02/14/2012 05:09 EST | Updated 04/15/2012 05:12 EDT

Why is the Sally Ann Paying its Own Employees Poverty Wages?


On January 6, some 60 workers at the Booth Centre, a Salvation Army-owned shelter in the city of Ottawa's Byward Market, walked off the job and began an ongoing strike for an end to poverty wages. The workers -- a group that includes cooks, housekeepers, maintenance workers, front line staff, case workers, and addictions counsellors -- had been trying to negotiate better pay since their last contract ran out in March 2011.

The Booth Centre provides services for some of the most vulnerable in Ottawa's downtown core and its operator, the Salvation Army of Canada, claims to be "the largest non-governmental direct provider of social services" in the country. Given this, the thousands upon thousands of Canadians who make donations every year to the Salvation Army would likely be surprised to learn that many employees at the Booth Centre earn a poverty wage.

Under the current hourly pay scale, cleaners and kitchens assistants at the Booth Centre start at $10.90 and top out at $11.31. Similarly, maintenance workers start at $12.22 and top out at $12.63. On an annual basis, these top hourly wages amount to between $23,500 and $26,300.

In its 2011 Dignity Project report, the Salvation Army in Canada asserts that "it is extremely difficult for a family of four to live on less than $40,000 per year in an urban area." True enough, yet it is difficult to see how the salaries the Salvation Army pays some of its own workers at the Booth Centre are in line with the organization's prescriptions.

Moreover, the above-mentioned Booth Centre wages are less than the ACORN Canada living wage for Ottawa, which is set at $13.50 per hour. According to ACORN, those earning less than this amount in the nation's capital may have to rely on food banks, subsidized housing, and other such social services.

The final offer from the Salvation Army -- namely, a $500 signing bonus and wage increases of two per cent, 2.5 per cent, and three per cent over the next three years, respectively -- was rejected by a strong majority. Striking workers say that the proposed raise is simply not enough to make ends meet.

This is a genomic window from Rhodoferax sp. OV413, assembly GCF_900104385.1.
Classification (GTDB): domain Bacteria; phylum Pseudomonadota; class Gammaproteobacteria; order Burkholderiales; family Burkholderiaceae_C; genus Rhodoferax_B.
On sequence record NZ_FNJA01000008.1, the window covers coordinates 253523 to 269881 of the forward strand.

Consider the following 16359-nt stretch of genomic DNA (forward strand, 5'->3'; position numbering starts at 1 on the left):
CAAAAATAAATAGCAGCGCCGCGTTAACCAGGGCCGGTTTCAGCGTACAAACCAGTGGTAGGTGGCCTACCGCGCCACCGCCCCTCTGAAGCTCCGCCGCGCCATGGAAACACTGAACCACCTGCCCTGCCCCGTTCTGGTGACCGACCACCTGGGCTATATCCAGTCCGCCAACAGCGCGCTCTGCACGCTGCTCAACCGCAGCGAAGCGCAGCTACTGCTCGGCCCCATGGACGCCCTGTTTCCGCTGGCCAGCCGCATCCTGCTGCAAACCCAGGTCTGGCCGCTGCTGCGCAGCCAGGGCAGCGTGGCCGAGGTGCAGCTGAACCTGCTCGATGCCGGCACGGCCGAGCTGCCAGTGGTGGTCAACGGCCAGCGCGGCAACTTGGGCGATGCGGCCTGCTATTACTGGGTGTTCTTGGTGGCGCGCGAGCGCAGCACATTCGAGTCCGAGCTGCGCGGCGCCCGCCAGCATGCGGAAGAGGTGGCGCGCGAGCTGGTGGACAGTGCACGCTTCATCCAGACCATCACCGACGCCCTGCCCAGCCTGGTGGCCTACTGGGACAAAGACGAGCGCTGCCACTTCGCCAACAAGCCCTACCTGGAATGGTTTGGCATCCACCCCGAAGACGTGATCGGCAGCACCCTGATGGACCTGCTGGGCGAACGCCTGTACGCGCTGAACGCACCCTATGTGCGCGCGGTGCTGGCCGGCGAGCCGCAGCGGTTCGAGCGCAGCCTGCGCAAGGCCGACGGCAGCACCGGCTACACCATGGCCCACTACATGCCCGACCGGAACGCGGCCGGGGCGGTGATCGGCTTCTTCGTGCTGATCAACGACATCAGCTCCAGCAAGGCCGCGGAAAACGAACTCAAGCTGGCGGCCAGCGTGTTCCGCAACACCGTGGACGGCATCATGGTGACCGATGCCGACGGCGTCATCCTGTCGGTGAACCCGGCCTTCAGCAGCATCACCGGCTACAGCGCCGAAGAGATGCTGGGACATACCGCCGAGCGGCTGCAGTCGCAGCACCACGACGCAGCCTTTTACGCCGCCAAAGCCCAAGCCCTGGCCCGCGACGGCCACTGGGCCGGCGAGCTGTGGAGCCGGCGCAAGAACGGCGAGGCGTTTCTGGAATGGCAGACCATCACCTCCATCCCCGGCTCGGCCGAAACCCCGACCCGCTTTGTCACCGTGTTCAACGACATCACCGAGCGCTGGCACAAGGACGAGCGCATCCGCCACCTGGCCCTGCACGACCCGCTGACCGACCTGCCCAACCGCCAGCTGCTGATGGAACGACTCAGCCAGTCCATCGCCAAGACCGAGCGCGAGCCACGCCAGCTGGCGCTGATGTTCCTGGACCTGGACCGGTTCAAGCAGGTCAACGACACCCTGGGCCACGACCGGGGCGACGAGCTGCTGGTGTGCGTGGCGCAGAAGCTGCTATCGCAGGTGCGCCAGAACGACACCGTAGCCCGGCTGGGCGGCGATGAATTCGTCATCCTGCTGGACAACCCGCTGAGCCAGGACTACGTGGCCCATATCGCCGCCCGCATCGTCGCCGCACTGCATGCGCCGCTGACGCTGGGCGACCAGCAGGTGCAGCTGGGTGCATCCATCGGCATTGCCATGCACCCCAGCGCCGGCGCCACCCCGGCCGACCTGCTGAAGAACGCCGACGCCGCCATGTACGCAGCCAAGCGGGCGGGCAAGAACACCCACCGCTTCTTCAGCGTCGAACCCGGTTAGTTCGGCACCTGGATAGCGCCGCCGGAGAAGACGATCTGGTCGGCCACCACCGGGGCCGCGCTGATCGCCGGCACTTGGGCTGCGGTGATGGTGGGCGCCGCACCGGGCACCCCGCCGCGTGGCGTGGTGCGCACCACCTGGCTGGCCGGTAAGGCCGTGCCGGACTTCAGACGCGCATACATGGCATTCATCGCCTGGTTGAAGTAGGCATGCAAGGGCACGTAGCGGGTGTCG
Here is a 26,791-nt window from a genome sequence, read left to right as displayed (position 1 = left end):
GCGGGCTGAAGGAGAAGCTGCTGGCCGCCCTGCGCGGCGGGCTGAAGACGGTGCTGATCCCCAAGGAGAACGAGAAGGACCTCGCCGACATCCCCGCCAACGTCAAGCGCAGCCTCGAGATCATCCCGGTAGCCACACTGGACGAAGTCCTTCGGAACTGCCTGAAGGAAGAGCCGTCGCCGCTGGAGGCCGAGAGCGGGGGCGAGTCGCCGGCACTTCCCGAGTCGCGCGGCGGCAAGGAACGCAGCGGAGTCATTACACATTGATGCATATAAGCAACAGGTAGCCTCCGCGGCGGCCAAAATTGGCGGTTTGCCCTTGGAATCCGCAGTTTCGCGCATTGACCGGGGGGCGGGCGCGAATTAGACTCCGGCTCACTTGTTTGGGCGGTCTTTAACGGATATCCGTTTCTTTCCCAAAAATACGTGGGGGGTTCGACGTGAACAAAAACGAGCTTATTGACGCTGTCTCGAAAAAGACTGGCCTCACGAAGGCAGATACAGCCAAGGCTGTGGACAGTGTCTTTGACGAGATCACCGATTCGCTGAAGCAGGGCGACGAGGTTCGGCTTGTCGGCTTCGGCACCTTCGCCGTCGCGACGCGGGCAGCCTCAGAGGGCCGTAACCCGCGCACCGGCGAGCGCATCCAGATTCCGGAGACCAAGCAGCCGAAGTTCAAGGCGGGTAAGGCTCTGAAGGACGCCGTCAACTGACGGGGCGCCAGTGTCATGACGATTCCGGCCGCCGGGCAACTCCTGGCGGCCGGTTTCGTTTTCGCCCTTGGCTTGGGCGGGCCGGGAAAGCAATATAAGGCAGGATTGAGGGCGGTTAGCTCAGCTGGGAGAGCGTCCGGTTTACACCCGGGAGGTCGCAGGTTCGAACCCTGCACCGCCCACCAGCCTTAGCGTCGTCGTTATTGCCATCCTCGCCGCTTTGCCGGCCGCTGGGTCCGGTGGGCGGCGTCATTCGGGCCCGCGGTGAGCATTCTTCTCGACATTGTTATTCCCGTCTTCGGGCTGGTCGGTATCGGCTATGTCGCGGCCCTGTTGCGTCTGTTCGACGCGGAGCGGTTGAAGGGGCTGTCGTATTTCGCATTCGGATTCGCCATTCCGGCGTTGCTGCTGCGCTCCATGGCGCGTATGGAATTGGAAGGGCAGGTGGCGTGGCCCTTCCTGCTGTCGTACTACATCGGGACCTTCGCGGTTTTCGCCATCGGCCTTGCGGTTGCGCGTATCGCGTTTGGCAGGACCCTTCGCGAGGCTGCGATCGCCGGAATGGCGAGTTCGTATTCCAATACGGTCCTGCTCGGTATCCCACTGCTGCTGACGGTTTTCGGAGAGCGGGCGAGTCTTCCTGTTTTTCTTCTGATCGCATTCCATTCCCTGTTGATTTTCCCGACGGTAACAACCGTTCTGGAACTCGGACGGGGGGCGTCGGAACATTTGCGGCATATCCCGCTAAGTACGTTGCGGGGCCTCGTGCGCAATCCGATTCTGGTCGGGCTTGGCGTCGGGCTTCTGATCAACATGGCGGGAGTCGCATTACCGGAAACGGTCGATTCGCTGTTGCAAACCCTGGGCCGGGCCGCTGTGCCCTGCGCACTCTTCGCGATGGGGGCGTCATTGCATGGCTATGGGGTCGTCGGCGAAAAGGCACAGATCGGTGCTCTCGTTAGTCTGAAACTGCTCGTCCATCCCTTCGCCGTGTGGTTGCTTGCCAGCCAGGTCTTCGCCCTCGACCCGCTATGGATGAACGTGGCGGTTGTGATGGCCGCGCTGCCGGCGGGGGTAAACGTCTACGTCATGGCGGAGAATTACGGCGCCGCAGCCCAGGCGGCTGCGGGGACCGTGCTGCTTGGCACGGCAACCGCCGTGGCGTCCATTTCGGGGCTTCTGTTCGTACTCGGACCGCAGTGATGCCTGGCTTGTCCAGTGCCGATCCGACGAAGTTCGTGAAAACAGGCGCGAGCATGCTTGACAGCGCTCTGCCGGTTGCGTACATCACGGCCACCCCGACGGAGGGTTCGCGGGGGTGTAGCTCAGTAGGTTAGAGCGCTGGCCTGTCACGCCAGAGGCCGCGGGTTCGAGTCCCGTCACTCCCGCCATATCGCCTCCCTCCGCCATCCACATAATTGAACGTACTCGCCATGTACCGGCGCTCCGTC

Indeed, in dollar terms, a two per cent increase on an hourly pay of $11.31 means an additional 23 cents per hour. Over a regular work day, this barely adds up to an additional $1.80 before taxes, just enough to pay for a medium cup of coffee. Moreover, a two per cent increase does not account for the rapidly increasing cost of living. In November, for instance, Statistics Canada reported that the price of food in the country increased by some 4.3 per cent over the previous 12 months, a trend that is likely to continue.

In response to the workers' request for better wages, the Salvation Army of Canada has responded that it cannot afford to make a better offer, a dubious claim for a number of reasons. For one, workers at the Shepherds of Good Hope -- a neighbouring shelter located just 500 metres from the Booth centre --earn between $2 and $5 more per hour for comparable work. For example, at the Shepherds cleaners top out at $13.53 (versus, as mentioned, $11.31 at the Booth Centre) while maintenance workers top out at $17.38 (versus $12.63).

So why is it that the Shepherds of Good Hope is able to offer much higher wages than the Salvation Army? After all, both shelters receive the same transfers from the city and province -- amounting to $43 per client, per night -- to run their operations. Furthermore, the fact that the Shepherds of Good Hope is a relatively small, local organization, certainly unable to boast the financial prowess of the Salvation Army, is worth reviewing here.

According to its 2010-11 annual report, the Salvation Army in Canada reported assets of $1.5 billion and revenue of $539 million. This latter sum includes $204 million from government transfers, $12 million in profit from Thrift Store operations and $182 million in donations from Canadians. Meanwhile, the surplus for the year was pegged at over $35 million. Hardly a struggling charity.

Moreover, the Salvation Army in Canada's refusal to offer more money is particularly concerning when one considers the salaries of its top managers. Again, according to its last annual report, its top 39 managers earned an average salary of $131,625, with one executive earning $239,081.